4 Black Comic Book Creators Discuss Diversity And The Future Of The Super Hero
‘I do think pop culture needs to diversify itself and I think that’s already in progress,’ says Brandon Thomas, creator of ‘Miranda Mercury.’
In honor of Black History Month, MTV spoke to four black comic book creators who are not only changing the demographics of the characters in comics, but also opening the doors for future comic book creators to tell diverse and inspiring new stories.
Reginald Hudlin is the president of Hudlin Entertainment, producer of “Django Unchained,” former President of Entertainment for BET, and has written Marvel’s “Black Panther.”
MTV: What first got you interested in comics?
REGINALD HUDLIN: My older brothers read them so why not read comics? Great stories, great art… I feel like the world is catching up to what fans have always known.
My parents were supportive of us reading and never threw comics out. I still have our collective collection, which now has its own room.
MTV: How does African-American culture and identity shape your comics?
HUDLIN: The best comics were always culturally relevant in the times they were created, just like music. You plug into universal relatability by working out of your specific experience…because people aren’t really that different.
MTV: Have you faced prejudice for being African-American in the comics medium?
HUDLIN: The majority of my encounters have been very positive. Part of that comes from me entering the business when there was a changing of the guard at the top, and part of that comes from me entering comics after having a successful career in movies and television.
It’s more about overcoming historical challenges in the marketplace when it comes to black characters. Any time you do a book that reaches beyond the existing comic book fanbase, it’s a problem for publishers because they don’t know how to connect to that bigger audience who likely doesn’t know there are comics that they would like if they knew they existed and knew where to buy them.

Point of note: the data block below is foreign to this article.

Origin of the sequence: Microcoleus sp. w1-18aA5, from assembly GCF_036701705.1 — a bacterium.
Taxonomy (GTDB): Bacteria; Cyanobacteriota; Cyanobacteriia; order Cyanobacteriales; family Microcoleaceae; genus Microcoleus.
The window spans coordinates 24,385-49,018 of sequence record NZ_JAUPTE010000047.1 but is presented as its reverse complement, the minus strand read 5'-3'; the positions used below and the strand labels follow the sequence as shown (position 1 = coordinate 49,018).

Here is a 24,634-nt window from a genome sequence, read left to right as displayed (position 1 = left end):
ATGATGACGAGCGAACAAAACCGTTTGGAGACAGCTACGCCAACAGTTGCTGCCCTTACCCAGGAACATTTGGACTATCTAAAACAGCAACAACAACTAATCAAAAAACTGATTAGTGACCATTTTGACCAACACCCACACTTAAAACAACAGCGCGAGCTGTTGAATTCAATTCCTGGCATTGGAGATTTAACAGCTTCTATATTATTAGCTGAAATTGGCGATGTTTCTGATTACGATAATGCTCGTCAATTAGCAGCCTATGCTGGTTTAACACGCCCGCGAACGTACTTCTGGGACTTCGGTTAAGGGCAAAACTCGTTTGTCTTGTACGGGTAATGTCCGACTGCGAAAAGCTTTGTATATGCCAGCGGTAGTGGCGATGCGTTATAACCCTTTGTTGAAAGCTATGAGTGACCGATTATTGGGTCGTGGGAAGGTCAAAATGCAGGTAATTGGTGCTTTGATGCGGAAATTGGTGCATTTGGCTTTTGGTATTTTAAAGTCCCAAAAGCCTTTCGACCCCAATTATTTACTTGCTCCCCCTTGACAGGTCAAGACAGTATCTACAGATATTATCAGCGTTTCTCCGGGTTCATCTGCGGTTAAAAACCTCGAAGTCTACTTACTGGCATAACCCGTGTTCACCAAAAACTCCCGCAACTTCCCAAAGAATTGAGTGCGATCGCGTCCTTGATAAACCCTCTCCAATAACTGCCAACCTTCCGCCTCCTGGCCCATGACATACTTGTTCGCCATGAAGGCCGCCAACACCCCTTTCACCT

MTV: Superhero movies have been doing really well lately. Do you think more black superhero movies can help make a paradigm shift for comics and movies culture?
HUDLIN: Sure. I think seeing President Palmer on “24″ helped a lot of Americans visualize what a successful presidency by an African-American would look like, making it easier for them to vote for President Obama.
There are plenty of white, Latin and Asian people who grew up loving “Black Panther” and “Static Shock.” When those characters are seen in live action movies and TV shows, we can’t really measure how big the global impact of that positive imagery will have on people.
MTV: What do you want people to take away from your comics?
HUDLIN: They should have fun. If you read a comic and get pumped, have a laugh, feel inspired and get hit in the feels, that’s a total entertainment experience!
MTV: What advice do you have for a young person looking to break in to this medium?
HUDLIN: There are way too many people doing derivative work. Ironically, I see it a lot in creator-owned work. Folks are either trying to knock off their favorite comic, or they are being “different” in the same ways everyone else is.